I thought, "These NVA soldiers have got their you know what together." If
they went to this much trouble, they meant to stay and fight. As
we got closer to the crest of the hill, the vegetation opened up
and we could see bunkers all along the hill. My squad and I began
to lay fire on the bunkers to our front. LT. Rees shouted for us
to take out the bunkers directly to our front. At this time, we
were not receiving any return fire. As my squad continued to lay
fire on the bunker to our front, I crawled close to the bunker.
They lifted their fire and I tossed in a grenade. We then took on
the next bunker the same way. I think we destroyed three bunkers.
About that time,
we heard AK-47 fire coming from the other side of the hill in the
direction of the firing. We now could see the top of the hill. It
was completely barren except for a few dead trees lying on the
ground from past bombings. There were bomb craters everywhere.
This hill had seen action before. There was still smoke and a few
burning patches from our bombs and napalm. As we got closer to the
firing we could see one lone NVA soldier in a foxhole at the end
of the hill. At this point, we figured out that during the lull
waiting for the jets to arrive, the NVA escaped off the hill and
into the surrounding jungle, leaving behind one brave soldier to
hold us up, while his buddies escaped. He would jump up and fire,
then duck back down. Then he could only raise his AK-47 above his
fox hole because we were putting so much fire on his hole. We
tried to get him to surrender but he would only fire back at us.
His situation was hopeless, but he would not give up. So LT. Rees
told me to have my squad keep him pinned down while he crawled
forward. When he got within grenade range he threw a grenade in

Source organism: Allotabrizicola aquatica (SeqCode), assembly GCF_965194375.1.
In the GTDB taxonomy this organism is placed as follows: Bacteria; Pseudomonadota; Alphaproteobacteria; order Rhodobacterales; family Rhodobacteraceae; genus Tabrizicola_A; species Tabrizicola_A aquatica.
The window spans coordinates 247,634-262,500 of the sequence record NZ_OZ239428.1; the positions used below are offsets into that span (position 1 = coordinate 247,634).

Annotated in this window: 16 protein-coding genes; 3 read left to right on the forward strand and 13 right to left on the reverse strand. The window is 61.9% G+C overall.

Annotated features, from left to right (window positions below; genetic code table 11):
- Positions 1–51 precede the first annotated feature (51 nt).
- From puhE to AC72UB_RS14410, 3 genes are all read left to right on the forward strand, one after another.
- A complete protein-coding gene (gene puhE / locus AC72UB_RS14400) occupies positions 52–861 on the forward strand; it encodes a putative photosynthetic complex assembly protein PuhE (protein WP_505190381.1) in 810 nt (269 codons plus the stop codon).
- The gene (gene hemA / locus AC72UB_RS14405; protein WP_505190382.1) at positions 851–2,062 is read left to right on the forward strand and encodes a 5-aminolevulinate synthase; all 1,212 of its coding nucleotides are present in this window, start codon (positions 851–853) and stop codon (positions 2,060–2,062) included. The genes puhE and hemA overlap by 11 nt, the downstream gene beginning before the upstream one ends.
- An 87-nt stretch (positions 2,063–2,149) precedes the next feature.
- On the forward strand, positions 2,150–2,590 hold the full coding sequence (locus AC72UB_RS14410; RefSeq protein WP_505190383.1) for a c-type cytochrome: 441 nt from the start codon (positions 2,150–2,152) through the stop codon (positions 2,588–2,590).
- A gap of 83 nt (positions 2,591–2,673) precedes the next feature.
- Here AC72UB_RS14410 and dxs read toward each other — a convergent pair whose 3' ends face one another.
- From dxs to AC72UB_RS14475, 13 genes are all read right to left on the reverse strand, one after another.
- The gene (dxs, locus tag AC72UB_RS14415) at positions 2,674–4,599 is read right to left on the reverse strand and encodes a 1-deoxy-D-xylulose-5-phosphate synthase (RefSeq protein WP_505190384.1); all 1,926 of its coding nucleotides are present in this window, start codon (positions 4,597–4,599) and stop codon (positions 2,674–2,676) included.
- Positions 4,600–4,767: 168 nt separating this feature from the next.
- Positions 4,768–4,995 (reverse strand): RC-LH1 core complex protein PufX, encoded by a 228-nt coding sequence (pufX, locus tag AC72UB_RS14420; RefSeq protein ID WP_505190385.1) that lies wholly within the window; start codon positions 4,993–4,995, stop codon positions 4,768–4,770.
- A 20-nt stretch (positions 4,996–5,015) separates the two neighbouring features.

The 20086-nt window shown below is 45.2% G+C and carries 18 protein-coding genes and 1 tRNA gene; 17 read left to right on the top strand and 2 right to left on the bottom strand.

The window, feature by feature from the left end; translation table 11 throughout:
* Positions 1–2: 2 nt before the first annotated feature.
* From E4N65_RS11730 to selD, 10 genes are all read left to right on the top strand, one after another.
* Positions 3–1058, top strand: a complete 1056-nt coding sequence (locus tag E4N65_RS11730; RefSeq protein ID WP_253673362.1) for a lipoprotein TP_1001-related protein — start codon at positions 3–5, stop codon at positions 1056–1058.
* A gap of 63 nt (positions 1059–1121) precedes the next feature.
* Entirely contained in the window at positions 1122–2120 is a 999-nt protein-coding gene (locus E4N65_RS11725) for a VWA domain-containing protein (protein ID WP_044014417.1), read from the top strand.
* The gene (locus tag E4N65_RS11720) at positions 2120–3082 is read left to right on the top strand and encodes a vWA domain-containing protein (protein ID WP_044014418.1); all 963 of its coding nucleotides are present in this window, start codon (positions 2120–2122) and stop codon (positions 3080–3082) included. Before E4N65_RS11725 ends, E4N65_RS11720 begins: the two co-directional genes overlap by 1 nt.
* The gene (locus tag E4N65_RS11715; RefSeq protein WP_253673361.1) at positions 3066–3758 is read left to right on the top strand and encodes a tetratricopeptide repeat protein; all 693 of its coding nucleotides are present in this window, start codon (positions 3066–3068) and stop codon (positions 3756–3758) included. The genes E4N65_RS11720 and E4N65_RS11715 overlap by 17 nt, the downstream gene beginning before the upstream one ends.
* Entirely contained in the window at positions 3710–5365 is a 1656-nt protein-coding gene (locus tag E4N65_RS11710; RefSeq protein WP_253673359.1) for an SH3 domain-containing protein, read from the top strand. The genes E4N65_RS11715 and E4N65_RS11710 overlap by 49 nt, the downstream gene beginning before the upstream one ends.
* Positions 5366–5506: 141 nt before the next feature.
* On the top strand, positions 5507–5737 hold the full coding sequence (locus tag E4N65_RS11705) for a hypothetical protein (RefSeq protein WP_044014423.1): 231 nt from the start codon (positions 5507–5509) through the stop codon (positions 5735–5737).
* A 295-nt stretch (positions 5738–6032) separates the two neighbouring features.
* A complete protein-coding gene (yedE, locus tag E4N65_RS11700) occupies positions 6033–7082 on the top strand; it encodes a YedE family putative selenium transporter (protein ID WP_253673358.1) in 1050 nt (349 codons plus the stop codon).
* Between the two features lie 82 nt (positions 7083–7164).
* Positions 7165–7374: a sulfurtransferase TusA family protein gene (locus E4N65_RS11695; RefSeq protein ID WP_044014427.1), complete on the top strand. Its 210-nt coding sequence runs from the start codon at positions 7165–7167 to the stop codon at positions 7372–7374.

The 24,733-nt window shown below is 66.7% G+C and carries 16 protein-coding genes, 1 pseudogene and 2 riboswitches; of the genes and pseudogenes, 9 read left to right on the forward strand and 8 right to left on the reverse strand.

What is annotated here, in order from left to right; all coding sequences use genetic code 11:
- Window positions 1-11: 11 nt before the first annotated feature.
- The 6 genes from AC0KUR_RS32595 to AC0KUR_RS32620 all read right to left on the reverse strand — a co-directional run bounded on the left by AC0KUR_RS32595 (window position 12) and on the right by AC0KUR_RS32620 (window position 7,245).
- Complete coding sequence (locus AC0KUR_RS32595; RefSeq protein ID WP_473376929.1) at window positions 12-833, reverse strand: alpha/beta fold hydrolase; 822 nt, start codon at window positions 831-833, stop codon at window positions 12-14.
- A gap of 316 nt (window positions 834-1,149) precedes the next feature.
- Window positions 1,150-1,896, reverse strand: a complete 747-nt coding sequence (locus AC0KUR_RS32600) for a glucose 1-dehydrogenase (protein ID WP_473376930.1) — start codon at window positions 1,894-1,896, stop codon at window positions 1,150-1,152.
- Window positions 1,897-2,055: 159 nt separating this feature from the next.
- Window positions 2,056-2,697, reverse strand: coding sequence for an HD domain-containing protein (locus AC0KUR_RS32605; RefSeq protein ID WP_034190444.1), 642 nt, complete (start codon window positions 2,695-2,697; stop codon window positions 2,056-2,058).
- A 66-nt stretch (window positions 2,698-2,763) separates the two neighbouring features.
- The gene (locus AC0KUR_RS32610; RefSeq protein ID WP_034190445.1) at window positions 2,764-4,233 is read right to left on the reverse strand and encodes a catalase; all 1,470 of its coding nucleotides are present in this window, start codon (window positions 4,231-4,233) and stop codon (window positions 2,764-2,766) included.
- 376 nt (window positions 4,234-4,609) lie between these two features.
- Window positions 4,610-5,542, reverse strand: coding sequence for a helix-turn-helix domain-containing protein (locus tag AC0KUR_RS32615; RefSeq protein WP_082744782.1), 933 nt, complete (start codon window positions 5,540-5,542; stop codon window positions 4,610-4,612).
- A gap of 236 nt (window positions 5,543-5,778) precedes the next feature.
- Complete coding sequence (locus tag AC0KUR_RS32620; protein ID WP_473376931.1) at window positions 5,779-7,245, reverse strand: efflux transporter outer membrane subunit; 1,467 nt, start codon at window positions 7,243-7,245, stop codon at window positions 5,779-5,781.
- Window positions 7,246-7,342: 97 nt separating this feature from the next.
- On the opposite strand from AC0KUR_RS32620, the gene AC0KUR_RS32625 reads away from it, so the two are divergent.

the NVA's hole. After it exploded, LT. Rees threw in another just
for good measure. Then there was nothing but silence. We all then
stood up and started to mill around. I had never seen a dead NVA
or for that matter a live one. So I walked over to his hole and
What I saw made me
gag. Evidently, this NVA soldier thought by putting his head down
he could avoid the explosion. Man, was he wrong! By dropping his
head the shrapnel blew the top of his head clean off, leaving a
shell of a face and spraying his brains all over the foxhole. It
was a sickening site I will never forget. About that time his
buddies decided to join the war and started dropping mortar rounds
on the hill. We all started jumping into craters, foxholes and
anywhere else we could find for protection. I jumped into a hole
and the mortars started to fall closer and closer, so I decided to
move to another location. I ran and jumped into a small crater
with another guy. The rounds came closer and closer. It was sort
of funny because the guy in the crater yelled for me to get out.
He said, they were only after me and not him. I was beginning to
wonder, when all of a sudden the rounds stopped coming down. We
waited a few minutes and then came out of our holes. To my
knowledge, no one was killed or seriously wounded. Some of the
guys started calling the hill Turkey Hill.
I have seen the
movie Pork Chop Hill; now I have fought on Turkey Hill.
There has not been a single Thanksgiving since that I don't recall
that Thanksgiving Day in 1969. Happy Thanksgiving, Vietnam Style!